Heung-min Son 1

Son Heung-min Steps Up as South Korea’s Late Win Sends Uruguay Out

South Korea grabbed a 91st-minute winner against Portugal to qualify as runners-up from Group H in the most dramatic circumstances.

As reported by ESPN, substitute Hwang Hee-chan got the crucial goal to send South Korea through on goals scored, despite Uruguay’s 2-0 win over Ghana in the group’s other game (both South Korea and Uruguay ended level on four points and zero goal difference, but South Korea had four goals scored to Uruguay’s two.)

Portugal had taken an early lead through Ricardo Horta before Kim Young-gwon’s equaliser. It set up a frantic second half, with South Korea knowing they needed just one more goal to seal progress, but it looked like they would fall just short before Son Heung-min — who suffered multiple fractures around his left eye less than a month ago and was forced to wear a mask — broke free on the counter-attack to set up Hwang with minutes remaining. And with four of South Korea’s last seven goals at the World Cup scored in the 90th minute or later, you can’t say it wasn’t on the cards.

Watching the final minutes of Uruguay’s game in a huddle on the pitch following the full-time whistle, South Korea could finally celebrate a famous win as they cemented the Asian confederation’s third country in the round of 16 — the most ever in a single World Cup.

Son steps Up When it Matters

Son Heung-min has sometimes been accused of trying to do too much himself when he plays for South Korea but when they needed him most, the Tottenham forward stepped up.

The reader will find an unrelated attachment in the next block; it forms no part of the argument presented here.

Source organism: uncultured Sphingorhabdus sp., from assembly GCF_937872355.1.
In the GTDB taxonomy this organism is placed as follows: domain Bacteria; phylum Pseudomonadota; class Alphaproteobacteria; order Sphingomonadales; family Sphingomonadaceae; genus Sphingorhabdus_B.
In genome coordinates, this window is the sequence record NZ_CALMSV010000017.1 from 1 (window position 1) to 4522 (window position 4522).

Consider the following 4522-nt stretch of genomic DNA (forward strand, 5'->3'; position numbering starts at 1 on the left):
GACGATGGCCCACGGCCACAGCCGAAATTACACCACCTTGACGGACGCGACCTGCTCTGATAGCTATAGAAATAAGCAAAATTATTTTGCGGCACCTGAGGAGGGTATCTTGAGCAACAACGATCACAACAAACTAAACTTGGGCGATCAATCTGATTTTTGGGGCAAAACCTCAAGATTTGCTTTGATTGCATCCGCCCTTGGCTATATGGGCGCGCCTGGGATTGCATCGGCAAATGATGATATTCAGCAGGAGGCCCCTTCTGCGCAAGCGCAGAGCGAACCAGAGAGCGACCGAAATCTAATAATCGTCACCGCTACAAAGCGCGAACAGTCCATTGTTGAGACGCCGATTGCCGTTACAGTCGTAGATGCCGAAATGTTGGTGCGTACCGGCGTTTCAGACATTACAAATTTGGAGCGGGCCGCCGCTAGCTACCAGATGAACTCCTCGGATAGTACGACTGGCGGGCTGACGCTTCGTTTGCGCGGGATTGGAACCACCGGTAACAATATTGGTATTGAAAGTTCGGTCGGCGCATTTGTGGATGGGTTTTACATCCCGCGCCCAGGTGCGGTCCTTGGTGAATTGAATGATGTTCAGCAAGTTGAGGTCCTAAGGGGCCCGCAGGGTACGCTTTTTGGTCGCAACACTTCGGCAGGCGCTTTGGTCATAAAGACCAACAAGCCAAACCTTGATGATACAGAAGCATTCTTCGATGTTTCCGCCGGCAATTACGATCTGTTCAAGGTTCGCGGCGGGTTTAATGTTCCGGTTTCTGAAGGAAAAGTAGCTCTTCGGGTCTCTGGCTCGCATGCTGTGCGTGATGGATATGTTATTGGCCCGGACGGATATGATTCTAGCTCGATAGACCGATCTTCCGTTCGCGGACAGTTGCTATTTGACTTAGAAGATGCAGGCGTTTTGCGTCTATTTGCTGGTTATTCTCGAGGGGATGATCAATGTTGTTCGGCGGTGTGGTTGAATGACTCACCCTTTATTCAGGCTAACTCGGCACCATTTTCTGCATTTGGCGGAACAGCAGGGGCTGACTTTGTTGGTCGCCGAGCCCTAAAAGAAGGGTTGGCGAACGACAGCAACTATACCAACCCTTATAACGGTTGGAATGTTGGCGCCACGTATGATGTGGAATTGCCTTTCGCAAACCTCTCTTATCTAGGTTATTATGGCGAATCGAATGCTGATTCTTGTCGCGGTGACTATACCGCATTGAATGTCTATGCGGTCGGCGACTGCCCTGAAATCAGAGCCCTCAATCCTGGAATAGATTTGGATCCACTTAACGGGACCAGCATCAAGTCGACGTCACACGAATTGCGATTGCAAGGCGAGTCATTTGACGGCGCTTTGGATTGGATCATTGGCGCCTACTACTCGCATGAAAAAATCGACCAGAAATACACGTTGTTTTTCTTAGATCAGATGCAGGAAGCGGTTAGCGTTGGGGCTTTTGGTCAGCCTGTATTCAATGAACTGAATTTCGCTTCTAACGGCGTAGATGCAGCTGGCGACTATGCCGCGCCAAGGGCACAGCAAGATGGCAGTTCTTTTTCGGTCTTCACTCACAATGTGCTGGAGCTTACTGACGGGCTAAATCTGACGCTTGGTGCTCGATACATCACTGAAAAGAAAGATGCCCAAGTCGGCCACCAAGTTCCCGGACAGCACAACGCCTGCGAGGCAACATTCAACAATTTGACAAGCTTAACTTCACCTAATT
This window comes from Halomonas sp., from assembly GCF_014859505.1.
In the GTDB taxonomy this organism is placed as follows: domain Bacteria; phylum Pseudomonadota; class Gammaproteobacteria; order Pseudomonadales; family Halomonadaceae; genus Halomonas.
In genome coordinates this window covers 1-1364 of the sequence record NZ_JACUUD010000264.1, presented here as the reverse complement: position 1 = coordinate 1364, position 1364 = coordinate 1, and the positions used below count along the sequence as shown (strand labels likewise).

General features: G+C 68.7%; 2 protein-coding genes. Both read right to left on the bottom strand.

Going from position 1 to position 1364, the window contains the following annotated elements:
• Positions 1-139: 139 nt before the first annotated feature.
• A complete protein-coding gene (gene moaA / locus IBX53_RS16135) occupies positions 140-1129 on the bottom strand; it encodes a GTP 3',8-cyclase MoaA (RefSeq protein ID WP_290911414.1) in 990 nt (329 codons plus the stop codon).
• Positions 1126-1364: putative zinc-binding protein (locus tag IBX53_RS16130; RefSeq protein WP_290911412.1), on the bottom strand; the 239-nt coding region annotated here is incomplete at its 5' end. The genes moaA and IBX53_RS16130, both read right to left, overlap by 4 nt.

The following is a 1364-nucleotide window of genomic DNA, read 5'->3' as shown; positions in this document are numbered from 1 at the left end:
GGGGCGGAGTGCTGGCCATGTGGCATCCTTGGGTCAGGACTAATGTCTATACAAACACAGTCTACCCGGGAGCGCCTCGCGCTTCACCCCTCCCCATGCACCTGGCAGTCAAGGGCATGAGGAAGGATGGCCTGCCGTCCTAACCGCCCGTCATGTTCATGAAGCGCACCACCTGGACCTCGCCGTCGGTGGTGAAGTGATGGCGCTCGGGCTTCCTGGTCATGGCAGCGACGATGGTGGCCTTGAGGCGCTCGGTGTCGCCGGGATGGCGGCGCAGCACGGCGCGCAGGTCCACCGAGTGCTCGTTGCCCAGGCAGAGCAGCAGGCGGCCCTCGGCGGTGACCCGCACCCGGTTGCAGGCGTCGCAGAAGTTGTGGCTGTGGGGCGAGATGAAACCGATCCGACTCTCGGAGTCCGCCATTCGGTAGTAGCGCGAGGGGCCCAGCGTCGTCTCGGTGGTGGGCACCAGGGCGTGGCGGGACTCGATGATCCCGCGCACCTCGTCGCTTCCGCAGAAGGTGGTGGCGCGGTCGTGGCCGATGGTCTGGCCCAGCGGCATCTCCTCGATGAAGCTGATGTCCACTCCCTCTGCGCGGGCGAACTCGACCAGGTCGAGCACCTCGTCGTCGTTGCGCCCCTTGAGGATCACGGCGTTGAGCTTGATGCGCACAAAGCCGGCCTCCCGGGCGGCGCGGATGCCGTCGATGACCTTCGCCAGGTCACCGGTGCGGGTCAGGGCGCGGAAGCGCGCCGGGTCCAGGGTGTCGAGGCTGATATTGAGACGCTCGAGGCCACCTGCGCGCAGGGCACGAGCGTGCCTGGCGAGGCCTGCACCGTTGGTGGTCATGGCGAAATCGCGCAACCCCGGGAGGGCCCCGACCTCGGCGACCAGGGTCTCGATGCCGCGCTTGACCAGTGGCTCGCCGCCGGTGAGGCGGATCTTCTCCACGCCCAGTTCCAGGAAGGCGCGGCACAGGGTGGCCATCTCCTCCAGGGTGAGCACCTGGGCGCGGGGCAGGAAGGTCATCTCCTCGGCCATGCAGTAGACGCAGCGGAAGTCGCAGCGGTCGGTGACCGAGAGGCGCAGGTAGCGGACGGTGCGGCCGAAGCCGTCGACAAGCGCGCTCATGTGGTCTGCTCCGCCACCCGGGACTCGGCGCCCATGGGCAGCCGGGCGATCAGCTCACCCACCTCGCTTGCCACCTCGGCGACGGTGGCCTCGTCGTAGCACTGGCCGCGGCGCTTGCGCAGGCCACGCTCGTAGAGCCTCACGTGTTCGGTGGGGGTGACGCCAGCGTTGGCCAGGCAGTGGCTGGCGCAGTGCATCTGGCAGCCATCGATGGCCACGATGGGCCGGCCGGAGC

With the fourth official holding up the board to show six minutes of stoppage time, Son raced the length of the pitch after a Portugal corner to set up substitute Hwang. The finish from the Wolves forward was as composed as you could get in the circumstances but it was made by the quality of Son, first delaying and drawing Portugal’s defenders towards him before delicately rolling a pass through the legs of Diogo Dalot to give his teammate the perfect opportunity to score.

For almost 90 minutes, South Korea were going out — a result that would have possibly cost Portuguese coach Paulo Bento his job — but instead they are going through on goals scored and preparing for just the third World Cup knockout tie in their history, probably against Brazil.

South Korea were thumped 5-1 by Brazil in June, which set off alarm bells ahead of the World Cup, but after ending the group stage on such a high they will believe anything can happen, especially when they have a player like Son capable of such moments of magic.

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